1,005 research outputs found

    A Decentralized Method for Joint Admission Control and Beamforming in Coordinated Multicell Downlink

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    In cellular networks, admission control and beamforming optimization are intertwined problems. While beamforming optimization aims at satisfying users' quality-of-service (QoS) requirements or improving the QoS levels, admission control looks at how a subset of users should be selected so that the beamforming optimization problem can yield a reasonable solution in terms of the QoS levels provided. However, in order to simplify the design, the two problems are usually seen as separate problems. This paper considers joint admission control and beamforming (JACoB) under a coordinated multicell MISO downlink scenario. We formulate JACoB as a user number maximization problem, where selected users are guaranteed to receive the QoS levels they requested. The formulated problem is combinatorial and hard, and we derive a convex approximation to the problem. A merit of our convex approximation formulation is that it can be easily decomposed for per-base-station decentralized optimization, namely, via block coordinate decent. The efficacy of the proposed decentralized method is demonstrated by simulation results.Comment: 2012 IEEE Asilomar Conference on Signals, Systems, and Computer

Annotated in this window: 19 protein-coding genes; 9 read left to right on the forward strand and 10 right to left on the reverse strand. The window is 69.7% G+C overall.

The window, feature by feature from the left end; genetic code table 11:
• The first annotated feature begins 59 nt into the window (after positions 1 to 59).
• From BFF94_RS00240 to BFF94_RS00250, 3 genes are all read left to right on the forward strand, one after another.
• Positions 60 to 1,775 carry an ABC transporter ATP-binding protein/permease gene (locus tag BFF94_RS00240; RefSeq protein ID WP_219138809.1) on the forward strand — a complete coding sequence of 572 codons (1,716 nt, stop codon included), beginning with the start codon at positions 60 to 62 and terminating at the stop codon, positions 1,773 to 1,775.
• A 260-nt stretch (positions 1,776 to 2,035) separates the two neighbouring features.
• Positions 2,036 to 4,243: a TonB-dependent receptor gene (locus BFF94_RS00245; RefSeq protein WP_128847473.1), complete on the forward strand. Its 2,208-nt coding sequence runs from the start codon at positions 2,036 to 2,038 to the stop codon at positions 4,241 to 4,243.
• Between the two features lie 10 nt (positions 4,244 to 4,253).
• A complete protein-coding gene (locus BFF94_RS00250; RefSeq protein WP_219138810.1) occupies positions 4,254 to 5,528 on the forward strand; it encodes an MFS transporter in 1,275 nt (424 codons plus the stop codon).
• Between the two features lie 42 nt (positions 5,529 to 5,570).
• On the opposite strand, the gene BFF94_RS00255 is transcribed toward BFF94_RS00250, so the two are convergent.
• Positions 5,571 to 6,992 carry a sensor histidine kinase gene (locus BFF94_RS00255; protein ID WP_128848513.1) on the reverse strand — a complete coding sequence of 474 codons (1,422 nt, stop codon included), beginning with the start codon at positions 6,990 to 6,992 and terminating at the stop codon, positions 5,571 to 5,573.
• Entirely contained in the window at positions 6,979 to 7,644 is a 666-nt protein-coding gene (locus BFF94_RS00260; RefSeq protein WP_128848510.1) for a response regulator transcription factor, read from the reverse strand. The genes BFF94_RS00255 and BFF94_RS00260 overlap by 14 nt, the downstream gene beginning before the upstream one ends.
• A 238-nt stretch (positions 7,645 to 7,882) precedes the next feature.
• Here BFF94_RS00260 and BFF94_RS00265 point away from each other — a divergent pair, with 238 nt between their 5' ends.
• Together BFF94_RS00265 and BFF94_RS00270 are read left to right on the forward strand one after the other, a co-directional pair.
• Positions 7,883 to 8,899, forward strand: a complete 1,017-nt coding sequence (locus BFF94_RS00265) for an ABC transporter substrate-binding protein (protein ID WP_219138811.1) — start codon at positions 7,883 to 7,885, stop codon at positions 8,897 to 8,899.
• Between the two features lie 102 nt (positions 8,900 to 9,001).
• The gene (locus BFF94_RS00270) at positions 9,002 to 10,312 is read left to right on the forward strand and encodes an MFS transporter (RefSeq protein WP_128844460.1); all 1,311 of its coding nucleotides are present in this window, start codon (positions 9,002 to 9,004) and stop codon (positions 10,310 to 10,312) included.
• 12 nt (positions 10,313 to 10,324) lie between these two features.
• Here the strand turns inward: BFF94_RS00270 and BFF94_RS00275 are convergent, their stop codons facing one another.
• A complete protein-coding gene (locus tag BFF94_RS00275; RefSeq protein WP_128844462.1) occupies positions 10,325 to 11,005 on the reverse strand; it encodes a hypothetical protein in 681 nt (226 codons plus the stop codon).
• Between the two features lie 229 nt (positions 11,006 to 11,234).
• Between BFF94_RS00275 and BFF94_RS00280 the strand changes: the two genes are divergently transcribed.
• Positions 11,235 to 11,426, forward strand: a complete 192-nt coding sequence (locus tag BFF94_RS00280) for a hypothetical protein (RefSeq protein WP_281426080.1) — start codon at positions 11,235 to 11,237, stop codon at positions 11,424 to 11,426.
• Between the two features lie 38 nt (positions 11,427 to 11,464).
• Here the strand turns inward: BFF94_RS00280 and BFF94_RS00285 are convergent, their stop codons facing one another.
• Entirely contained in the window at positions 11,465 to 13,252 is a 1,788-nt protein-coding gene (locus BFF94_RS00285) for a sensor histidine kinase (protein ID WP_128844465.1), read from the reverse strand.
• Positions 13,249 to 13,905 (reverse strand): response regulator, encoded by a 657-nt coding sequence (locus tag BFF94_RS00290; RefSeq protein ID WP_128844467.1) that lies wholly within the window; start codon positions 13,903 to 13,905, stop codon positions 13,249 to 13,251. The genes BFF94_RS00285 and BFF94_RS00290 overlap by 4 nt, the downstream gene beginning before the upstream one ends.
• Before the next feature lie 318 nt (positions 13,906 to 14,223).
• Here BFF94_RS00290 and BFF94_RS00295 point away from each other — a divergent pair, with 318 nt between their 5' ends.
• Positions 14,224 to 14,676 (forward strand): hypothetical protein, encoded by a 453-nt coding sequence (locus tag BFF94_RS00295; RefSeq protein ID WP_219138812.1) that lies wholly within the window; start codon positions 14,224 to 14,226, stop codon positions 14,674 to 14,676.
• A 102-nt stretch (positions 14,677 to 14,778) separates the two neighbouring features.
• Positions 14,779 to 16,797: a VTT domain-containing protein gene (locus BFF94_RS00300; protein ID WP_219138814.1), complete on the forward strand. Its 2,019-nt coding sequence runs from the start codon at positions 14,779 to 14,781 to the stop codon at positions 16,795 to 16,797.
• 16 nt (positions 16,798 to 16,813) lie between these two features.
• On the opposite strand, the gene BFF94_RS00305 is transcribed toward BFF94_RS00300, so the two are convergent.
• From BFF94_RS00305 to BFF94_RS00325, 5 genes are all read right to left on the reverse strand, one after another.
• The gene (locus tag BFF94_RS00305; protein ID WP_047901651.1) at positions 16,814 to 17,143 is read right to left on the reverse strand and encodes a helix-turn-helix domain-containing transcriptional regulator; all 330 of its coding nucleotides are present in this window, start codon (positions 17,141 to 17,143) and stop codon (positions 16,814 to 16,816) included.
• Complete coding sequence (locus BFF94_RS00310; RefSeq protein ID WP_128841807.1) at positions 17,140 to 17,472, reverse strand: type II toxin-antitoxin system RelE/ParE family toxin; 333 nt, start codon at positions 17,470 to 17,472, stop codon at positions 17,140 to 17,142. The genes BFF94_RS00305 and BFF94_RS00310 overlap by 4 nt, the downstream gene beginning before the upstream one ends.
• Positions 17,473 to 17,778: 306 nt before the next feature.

Bridgewater Normal School and Isawa Shuji’s Reforms of Modern Teacher Education in Meiji Japan

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    Shuji Isawa was sent by the Ministry of Education in Japan to study at Bridgewater Normal School in Massachusetts from 1875 to 1877 and at Harvard University from 1877 to 1878. He was one of the famous intellectuals who tested the telephone with Alexander Graham Bell and translated ideas of evolution into Japan. Through his studies with Boston public school music teacher Luther Whiting Mason, Isawa was instrumental in introducing new curriculum for the teaching of music, physical education, and special education for elementary schools in Meiji Japan. Isawa’s life highlights the complex process in the negotiation between traditional and modern or East and West in his quest for learning. His writings in the 1880s demonstrate his efforts of integrating Japanese and western educational curriculum, while his later studies of Chinese language and culture show his ambivalence towards East Asia especially as an educational offi cial in colonial Taiwan in 1895. Through studies of Isawa’s records at Bridgewater State College, a recent visit to his birth house in Ina, Nagano and attendance at the Isawa music festival in October 2007, as well as meeting with a fourth-generation descendant of Isawa in Tokyo, this paper is a preliminary study of the relationship between history and memory in Isawa’s legacy in both Japan and the United States

    Trade & Culture in Maritime China: The Case of Early Modern Guangzhou

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    Restoring Chinese Heritage in Boston\u27s History

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    Molecular Mechanisms of Cell Migration Inhibition by Synthetic Triterpenoids